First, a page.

Conference abstract

More than just a beating: the burden of injuries due to gender based violence in Uganda - a 5 year analysis

Pan African Medical Journal - Conference Proceedings. 2017:3(64).25 Dec 2017.
doi: 10.11604/pamj-cp.2017.3.64.182

Contact the corresponding author
Keywords: Gender-based violence (GBV), health management information system (HMIS), injuries
Oral presentation

More than just a beating: the burden of injuries due to gender based violence in Uganda - a 5 year analysis

Rebecca Nuwematsiko1,&, Frederick Oporia1, Doreen Tuhebwe1, Juliet Nabirye1, Swaibu Zziwa1, Micheal Ediau1, Lyn Atuyambe1, Olive Kobusingye1

1Makerere University, School of Public health, Kampala, Uganda

&Corresponding author
Rebecca Nuwematsiko, Makerere University, School of Public health, Kampala, Uganda

Abstract

Introduction: globally, injuries are a growing public health problem; with about 5 million deaths annually. Gender-Based Violence (GBV) is one of the neglected causes of these injuries that is silently affecting lives of many women and men. In Uganda, 56% of women and 55% of men aged between 15 and 49 years’ experience physical violence at some point in life. GBV has fatal and non-fatal consequences that greatly affect one’s health and social wellbeing.

Methods: we analyzed data from 2011 to 2015 from the Health Management Information System (HMIS) regarding Gender-Based Violence in Uganda. The HMIS is a national system for routine collection and reporting of data on key health indicators. Univariate analysis was done according to regions in Uganda as per the Uganda Demographic and Health Survey 2011.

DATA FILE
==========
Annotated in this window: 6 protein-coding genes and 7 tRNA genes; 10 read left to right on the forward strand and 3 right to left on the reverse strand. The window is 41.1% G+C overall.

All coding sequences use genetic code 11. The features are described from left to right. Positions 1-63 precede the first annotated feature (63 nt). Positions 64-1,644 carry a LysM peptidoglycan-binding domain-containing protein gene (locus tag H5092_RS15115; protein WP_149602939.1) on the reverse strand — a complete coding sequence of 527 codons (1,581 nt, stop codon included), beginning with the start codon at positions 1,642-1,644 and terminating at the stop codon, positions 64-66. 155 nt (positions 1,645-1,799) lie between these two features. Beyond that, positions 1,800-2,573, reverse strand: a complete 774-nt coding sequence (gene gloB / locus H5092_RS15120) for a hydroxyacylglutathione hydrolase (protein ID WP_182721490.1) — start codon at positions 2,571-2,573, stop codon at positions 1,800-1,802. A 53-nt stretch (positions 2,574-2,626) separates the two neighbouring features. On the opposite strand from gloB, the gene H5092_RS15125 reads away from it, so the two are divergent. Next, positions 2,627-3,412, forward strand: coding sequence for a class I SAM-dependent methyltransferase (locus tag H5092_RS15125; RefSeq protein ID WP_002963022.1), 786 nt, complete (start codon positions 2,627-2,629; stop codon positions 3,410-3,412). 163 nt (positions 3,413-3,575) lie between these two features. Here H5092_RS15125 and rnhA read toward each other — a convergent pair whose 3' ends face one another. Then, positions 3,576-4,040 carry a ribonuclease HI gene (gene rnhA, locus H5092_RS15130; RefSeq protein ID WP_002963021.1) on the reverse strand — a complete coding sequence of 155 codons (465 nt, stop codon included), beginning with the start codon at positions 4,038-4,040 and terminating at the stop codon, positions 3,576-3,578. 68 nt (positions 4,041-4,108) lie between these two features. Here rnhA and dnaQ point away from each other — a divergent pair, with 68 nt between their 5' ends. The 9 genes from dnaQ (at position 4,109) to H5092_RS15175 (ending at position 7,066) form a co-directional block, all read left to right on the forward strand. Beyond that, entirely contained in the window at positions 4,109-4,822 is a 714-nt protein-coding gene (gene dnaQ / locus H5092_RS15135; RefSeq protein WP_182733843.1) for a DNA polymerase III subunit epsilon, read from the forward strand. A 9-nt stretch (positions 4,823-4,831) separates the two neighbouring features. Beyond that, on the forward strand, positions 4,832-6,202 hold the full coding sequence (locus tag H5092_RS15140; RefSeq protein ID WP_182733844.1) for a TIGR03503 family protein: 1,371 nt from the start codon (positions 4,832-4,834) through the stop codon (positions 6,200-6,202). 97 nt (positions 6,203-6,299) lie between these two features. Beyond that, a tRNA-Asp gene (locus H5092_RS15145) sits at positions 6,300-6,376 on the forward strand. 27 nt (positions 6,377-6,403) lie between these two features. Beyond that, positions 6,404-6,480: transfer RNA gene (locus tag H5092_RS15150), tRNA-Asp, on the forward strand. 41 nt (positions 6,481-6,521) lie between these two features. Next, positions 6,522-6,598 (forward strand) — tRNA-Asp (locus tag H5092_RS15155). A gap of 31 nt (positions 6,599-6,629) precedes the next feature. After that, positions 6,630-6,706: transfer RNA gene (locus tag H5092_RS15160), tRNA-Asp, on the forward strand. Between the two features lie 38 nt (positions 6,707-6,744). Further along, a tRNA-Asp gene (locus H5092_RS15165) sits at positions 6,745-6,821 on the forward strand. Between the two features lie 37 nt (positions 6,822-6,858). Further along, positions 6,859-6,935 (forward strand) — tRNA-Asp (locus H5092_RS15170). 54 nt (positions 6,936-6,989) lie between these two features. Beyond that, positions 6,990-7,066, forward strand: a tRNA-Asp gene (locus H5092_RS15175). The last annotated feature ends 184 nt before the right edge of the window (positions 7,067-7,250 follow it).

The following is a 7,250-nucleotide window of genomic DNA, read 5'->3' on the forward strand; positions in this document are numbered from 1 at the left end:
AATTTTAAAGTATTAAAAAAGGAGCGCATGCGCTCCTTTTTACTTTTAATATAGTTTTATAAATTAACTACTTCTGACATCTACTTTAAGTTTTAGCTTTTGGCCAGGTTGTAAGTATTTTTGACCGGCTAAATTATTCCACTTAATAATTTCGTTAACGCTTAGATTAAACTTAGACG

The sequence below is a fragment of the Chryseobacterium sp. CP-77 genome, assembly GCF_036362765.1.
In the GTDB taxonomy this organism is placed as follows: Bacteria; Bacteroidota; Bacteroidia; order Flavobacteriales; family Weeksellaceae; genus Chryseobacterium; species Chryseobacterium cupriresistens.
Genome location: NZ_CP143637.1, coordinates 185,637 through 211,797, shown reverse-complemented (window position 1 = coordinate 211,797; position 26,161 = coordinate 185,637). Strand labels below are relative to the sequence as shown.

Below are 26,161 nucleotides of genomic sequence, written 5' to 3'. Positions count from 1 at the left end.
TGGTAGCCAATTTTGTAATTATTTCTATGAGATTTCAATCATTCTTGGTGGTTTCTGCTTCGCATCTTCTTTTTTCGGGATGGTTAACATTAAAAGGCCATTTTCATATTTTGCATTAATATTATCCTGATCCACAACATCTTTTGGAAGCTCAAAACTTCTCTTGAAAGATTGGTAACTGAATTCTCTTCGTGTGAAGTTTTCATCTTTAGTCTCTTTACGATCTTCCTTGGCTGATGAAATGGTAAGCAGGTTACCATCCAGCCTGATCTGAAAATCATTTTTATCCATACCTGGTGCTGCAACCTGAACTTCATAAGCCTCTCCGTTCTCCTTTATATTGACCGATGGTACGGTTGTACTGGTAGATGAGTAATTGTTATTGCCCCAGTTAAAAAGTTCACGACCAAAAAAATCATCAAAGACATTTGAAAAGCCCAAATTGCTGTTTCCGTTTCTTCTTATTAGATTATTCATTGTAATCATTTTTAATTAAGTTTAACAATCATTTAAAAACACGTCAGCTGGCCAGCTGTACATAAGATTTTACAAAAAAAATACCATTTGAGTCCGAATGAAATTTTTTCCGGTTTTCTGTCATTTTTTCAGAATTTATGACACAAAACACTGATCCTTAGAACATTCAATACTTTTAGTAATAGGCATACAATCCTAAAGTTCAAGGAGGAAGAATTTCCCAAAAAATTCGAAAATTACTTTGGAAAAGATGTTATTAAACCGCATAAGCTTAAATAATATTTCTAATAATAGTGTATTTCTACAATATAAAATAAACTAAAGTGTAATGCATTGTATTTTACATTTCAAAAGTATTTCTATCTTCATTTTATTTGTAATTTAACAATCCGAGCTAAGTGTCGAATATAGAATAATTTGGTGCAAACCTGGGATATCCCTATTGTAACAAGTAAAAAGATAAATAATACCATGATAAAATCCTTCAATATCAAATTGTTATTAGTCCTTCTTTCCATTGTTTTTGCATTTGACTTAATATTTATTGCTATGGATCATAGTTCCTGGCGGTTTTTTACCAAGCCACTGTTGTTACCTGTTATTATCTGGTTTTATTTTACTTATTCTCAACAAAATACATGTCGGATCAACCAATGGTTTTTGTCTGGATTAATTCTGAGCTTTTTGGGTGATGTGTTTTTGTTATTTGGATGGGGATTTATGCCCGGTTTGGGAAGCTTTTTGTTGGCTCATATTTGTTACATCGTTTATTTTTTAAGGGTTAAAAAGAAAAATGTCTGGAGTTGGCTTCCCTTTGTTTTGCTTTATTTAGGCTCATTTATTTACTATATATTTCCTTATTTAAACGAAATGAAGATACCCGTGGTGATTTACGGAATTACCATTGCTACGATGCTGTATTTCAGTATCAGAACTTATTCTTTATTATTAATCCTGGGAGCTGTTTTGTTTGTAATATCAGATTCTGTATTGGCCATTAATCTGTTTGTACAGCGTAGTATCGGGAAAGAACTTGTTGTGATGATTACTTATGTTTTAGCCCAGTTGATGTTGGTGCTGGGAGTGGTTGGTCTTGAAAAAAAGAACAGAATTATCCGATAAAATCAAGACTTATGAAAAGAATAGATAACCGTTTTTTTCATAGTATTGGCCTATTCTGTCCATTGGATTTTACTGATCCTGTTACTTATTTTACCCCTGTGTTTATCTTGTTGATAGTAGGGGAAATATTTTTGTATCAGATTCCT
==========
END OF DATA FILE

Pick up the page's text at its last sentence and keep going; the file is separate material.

Results: of the patients with injuries, 4.97% (n = 178,489/ 3,593,312) presented with injuries due to GBV. The most at risk were females and patients aged 5 years and above were the most victims at 59.8% and 93.4% respectively. Patients from the Northern region presented with the highest number of injuries (20.6%). There was an upward trend of injuries from 2011 up to a peak in 2013.

Conclusion: close to 5% of the injuries in Uganda are due to GBV and although presenting more in females, it affects people of all ages. The government should strengthen existing programs to eliminate the root causes of GBV through inter-sectoral collaboration. Reporting of injuries and seeking medical care should be prioritized by the victims with a supportive environment by the government.